Let me add that I favour getting rid of the fraudulent disabled who collect disability pensions. At the same time, however, I’d like to rid the disability field of those for whom the disabled are simply a short-term meal ticket, because getting rid of them would also bring benefit to people with a disability.

Perhaps the latter could be retrained in the skills many employers say they are short of? I’m not talking simply about mining skills but the skills needed for industries the Greens, in particular, say are Australia’s future. If, apart from wind and solar power, they said what these industries were, I might be tempted to believe them, but until then, and to quote Samuel Goldwyn: “include me out”  

Now let me turn from the jobless to the homeless. By homeless I don’t just mean people who, find themselves in that situation through no fault of their own, but hardworking families who have lost their homes because they can’t afford to pay the mortgage or afford ever increasing rents and so have to live with relatives and/or friends or possibly in their car. 

This leads to the issue of affordable homes. For some unknown reason this issue didn’t manage to make it into the budget speech. Presumably these families were included in “building the productive workforce our economy needs,” a statement whose credibility might best be summed up by the phrase: tell that to the marines.

While increased funding will help provide better hospitals and health care, unfortunately, many homeless families are likely to draw heavily on both services. And while better schools are welcome, children from homeless and disadvantaged families are also unlikely to feel the benefit. Sadly, it has to be said Governments use budgets to gild the lily.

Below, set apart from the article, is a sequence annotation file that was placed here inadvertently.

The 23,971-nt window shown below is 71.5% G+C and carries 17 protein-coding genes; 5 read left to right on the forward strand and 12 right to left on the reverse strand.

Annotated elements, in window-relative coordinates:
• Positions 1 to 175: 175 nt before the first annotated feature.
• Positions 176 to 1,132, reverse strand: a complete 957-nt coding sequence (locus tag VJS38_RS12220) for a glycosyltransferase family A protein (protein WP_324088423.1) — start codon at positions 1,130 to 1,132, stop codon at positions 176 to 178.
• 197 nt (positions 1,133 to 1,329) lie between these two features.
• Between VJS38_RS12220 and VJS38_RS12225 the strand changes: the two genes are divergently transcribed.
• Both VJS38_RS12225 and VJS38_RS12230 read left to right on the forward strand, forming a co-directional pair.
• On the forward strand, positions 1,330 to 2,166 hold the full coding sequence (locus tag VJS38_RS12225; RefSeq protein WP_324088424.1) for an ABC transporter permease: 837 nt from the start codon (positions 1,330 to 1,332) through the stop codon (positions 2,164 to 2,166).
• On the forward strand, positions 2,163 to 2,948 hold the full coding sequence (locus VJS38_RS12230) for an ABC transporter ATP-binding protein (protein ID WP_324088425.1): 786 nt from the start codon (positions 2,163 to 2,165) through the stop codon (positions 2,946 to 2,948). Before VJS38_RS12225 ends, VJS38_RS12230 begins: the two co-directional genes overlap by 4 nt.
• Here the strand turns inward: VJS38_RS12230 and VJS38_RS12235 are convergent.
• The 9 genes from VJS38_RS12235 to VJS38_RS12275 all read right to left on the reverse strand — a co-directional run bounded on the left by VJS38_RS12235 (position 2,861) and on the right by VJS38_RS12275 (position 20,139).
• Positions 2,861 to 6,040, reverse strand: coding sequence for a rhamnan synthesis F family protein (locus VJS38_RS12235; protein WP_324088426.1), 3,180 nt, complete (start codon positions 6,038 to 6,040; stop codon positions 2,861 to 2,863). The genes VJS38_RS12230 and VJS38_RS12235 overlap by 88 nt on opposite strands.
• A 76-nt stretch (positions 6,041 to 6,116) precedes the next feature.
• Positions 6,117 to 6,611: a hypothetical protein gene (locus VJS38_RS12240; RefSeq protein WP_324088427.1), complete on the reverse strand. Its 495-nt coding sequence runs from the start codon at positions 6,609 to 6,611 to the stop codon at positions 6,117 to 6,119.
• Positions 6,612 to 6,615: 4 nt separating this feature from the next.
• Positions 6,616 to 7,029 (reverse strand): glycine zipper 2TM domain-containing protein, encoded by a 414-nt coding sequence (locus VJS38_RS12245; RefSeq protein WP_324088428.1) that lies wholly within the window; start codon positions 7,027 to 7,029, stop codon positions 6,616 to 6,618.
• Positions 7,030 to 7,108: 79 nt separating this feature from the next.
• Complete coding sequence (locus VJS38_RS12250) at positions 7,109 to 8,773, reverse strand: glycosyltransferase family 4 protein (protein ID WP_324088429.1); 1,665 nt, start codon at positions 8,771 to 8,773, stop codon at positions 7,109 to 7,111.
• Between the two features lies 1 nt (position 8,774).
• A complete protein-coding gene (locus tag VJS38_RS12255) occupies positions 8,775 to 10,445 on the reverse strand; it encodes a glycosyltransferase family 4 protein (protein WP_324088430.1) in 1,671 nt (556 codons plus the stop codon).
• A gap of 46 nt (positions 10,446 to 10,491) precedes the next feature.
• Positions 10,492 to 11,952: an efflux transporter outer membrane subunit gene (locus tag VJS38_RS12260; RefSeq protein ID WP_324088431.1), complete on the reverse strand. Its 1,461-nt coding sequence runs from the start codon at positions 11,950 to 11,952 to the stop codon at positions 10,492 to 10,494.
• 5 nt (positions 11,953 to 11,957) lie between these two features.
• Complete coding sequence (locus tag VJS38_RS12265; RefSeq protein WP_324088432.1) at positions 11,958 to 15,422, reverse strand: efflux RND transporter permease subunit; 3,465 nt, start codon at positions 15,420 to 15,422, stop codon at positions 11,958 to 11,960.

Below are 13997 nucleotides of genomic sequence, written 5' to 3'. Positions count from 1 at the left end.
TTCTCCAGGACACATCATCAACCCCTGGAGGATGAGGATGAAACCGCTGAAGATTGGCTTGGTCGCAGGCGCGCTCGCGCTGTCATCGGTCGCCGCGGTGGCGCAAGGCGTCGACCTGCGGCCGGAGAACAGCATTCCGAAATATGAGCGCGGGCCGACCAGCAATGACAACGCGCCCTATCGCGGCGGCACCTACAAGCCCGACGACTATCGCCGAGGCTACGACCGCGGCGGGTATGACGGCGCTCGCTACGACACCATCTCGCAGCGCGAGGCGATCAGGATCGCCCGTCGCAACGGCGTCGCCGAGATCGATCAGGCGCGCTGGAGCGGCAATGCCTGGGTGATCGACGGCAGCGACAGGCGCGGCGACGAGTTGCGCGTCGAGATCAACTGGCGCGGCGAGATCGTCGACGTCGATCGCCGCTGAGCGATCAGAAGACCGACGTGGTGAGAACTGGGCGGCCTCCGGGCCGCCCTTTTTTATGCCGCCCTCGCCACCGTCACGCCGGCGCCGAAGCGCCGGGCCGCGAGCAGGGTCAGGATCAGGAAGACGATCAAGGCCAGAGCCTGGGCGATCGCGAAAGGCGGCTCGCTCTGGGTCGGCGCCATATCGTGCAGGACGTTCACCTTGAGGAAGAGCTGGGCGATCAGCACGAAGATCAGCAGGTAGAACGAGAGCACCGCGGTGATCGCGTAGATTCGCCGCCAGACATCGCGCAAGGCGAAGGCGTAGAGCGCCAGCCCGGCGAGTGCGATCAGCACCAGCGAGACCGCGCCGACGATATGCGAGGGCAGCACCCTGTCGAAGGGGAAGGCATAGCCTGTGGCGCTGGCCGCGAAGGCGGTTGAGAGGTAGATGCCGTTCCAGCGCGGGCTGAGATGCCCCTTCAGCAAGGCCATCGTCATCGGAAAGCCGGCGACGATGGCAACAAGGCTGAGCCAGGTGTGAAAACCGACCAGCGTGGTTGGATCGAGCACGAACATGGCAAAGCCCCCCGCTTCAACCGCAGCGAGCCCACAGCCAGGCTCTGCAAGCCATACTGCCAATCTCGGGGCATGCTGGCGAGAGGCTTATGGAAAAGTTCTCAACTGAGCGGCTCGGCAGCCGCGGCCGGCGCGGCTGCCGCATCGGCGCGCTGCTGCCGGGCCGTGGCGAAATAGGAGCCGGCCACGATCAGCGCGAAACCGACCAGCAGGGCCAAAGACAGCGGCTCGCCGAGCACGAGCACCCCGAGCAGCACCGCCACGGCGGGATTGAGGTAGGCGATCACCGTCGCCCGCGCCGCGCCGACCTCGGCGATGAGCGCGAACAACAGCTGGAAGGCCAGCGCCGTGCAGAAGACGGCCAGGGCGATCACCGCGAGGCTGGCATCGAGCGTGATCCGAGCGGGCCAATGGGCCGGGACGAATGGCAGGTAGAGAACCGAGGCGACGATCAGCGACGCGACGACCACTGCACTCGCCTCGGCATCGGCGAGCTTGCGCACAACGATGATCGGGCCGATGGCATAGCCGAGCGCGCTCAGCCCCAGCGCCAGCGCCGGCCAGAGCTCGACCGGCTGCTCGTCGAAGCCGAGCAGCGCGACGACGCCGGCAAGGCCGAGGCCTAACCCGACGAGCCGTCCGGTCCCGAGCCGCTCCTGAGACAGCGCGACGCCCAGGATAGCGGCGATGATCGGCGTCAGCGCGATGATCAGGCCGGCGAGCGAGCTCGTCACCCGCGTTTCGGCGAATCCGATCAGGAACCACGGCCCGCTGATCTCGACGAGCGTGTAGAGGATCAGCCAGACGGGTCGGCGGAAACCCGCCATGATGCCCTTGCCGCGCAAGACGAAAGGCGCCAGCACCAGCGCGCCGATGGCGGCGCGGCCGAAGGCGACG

Indeed, even according to families with homes, the budget will further strain their finances and add to their social problems as they face the mounting costs of electricity, water, interest rates and other new taxes on living being introduced by the Government. Some even might feel inclined to think themselves, in the words of former Prime Minister Robert Menzies, as forgotten people.                

Although impossible to cover the budget comprehensively, let me draw your attention to a statement made by the Treasurer during a number of interviews following the budget: “a surplus in 2013 is an achievement.” This is a statement of aspiration but whether or not it will come true won’t be known until 2013. It also puts into doubt some of the Treasurer’s other claims.

That being the case, can we even believe the words with which he closed his budget speech?

“We believe in the Australian promise; that if you work hard, you won’t be left behind. We believe our economy can’t afford to waste a single pair of capable. And we believe this budget, our tax reforms, and our plans for a carbon price will set Australia up for the prosperous future all our people deserve.”

I don’t think so


8 Responses to "Could the budget be Labor’s swan song?"

I can’t seem to be able to reach this post from my droid!!!